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- Mechanisms of apoptotic cell death of lymphocytes in aging and in Alzheimer's disease (2001)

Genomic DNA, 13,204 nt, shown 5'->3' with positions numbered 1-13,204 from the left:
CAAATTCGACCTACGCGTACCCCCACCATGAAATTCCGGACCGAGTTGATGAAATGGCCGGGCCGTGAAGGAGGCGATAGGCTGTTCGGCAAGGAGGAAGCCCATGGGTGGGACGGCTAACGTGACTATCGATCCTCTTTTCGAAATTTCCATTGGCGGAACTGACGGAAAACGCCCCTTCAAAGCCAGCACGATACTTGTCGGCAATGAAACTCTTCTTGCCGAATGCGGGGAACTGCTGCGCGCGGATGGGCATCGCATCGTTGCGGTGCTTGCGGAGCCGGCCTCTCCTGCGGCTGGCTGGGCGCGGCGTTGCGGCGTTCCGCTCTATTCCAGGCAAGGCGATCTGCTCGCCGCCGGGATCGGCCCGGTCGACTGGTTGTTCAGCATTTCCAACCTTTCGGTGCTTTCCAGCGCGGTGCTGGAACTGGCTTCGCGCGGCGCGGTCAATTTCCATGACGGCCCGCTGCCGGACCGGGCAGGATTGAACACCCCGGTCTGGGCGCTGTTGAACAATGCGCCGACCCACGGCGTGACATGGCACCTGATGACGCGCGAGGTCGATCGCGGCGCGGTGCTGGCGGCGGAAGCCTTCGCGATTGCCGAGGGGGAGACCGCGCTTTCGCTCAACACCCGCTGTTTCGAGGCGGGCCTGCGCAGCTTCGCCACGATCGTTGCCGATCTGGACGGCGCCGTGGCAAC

- Aging and age-related diseases are becoming more and more important for our society and our health care system. Alzheimer's disease (AD) is a disorder that destroys some parts of the brain and is characterized by global cognitive decline including a progressive irreversible loss of memory, orientation, and reasoning. “Healthy aging”, therefore, is one of the major aims for modern medicine. Apoptosis, or programmed cell death, plays an important role for example in fetal development, as well as for learning processes. T-lymphocytes usually undergo apoptosis in order to terminate an acute inflammation. The aim of this thesis was to explore the changes in the apoptotic mechanism of peripheral lymphocytes from Alzheimer’s disease (AD) patients in contrast to physiological aging. The experiments were conducted with lymphocytes of healthy volunteers of different ages, AD patients and young and aged mice. Moreover, transgenic mice carrying familiar AD-related mutations were examined. The aging study of peripheral cells of ‘healthy’-aged volunteers revealed an age-related increase of basal apoptosis. In addition, spontaneous apoptosis as well as apoptosis induced by oxidative stress (ROS) or by Fas engagement were enhanced in aging. A closer look at the subcellular basis of the lymphocytes (e.g. B-, NK-, CD4+-, and CD8+-T cells) determined that all lymphocyte subsets were affected by aging. Therefore, it could be concluded that the regulation of apoptosis is generally impaired in lymphocytes of aged persons. The increased susceptibility to oxidative stress supports the ‘Free radical theory of aging’ that claims the radicals to be the cause for the aging-process. In mice an increase of basal, spontaneous and ROS-induced apoptosis was detected in T cells from the spleen, as well. An oral treatment over two weeks with the Ginkgo biloba extract EGb761 showed a clear reduction of ROS-induced apoptosis in the treated group. Interestingly, basal and spontaneous apoptosis, e.g. physiological apoptosis, were not effected by the plant extract. This is an important benefit for therapy since physiological apoptosis has a great relevance in the elimination of cancer-cells for example. In conclusion, the antidementive drug EGb761 reduces specifically ROS-induced apoptosis that a plays an important role in aging as shown in this thesis. Based on the data found in healthy aging, lymphocytes from AD patients were assessed for apoptosis. The cells show enhanced levels of basal, spontaneous, and Fas-induced apoptosis. In subsequent experiments it was demonstrated that mainly the T cells were responsible for the findings. However, the NK-cells provided an important impact as well. In concordance with AD-affected neurons, peripheral lymphocytes of AD patients show clear signs of apoptotic cell death. In addition, basal apoptosis of T cells and the CD4/CD8-ratio showed a correlation with the severity of the dementia. Therefore, it could be speculated that apoptosis is due to activation-induced cell death (AICD) that occurs in acute and chronic activation of adaptive immunity. In AD there is a chronic neuroinflammation in the CNS triggering degeneration of neural tissue. In order to explore this, the experimental model of lymphocyte’s activation was established in healthy aging first. The study included the detection of various events of lymphocyte’s activation on the basis of the T cell subsets (CD4+ and CD8+). The inducibility to mitogenic stimulation clearly decreased in both subsets in aging. In contrast, T lymphocytes from AD patients showed an enhanced activation subsequent to mitogenic stimulation compared with age-matched nondemented persons. Only proliferation of CD8+ T cells was clearly reduced in AD. This data could be clues that an increased generation of memory T cells due to chronic neuroinflammation might be evident in AD. Memory T lymphocytes show increased inducibility upon mitogenic activation. Interestingly, CD8+ memory T cells display decreased prolifertive capacity. Due to activation, cells die by apoptosis later on. It could be concluded that AD patients display an increased amount of memory T cells compared to controls. The data implicate that there could be a cross talk between inflammatory within the brain and inflammatory cells of the periphery. This is an interesting point since the brain used to be assumed as immune-privileged zone. According to the experiment, the information of the diseased brain is transferred to white blood cells. The connection of those two compartments might raise the opportunity to observe and probably to influence easily not-accessible regions like the brain. Transgenic mice carrying mutations in familiar AD-relevant genes (Amyloid-Precursor-Protein, Presenilin-1, respectively) displayed enhanced levels of apoptotic T cells from the spleen, as well. It seems that those mutated proteins influence the regulation of apoptosis. Probably, they are involved in the increased cell death of T- and NK-cells, as well. Animals overexpressing Presenilin-1 showed reduced levels of apoptotic cell death. It was demonstrated with molecuar biology tools that Presenilin-1, processed during apoptosis, has an anti-apoptotic effect.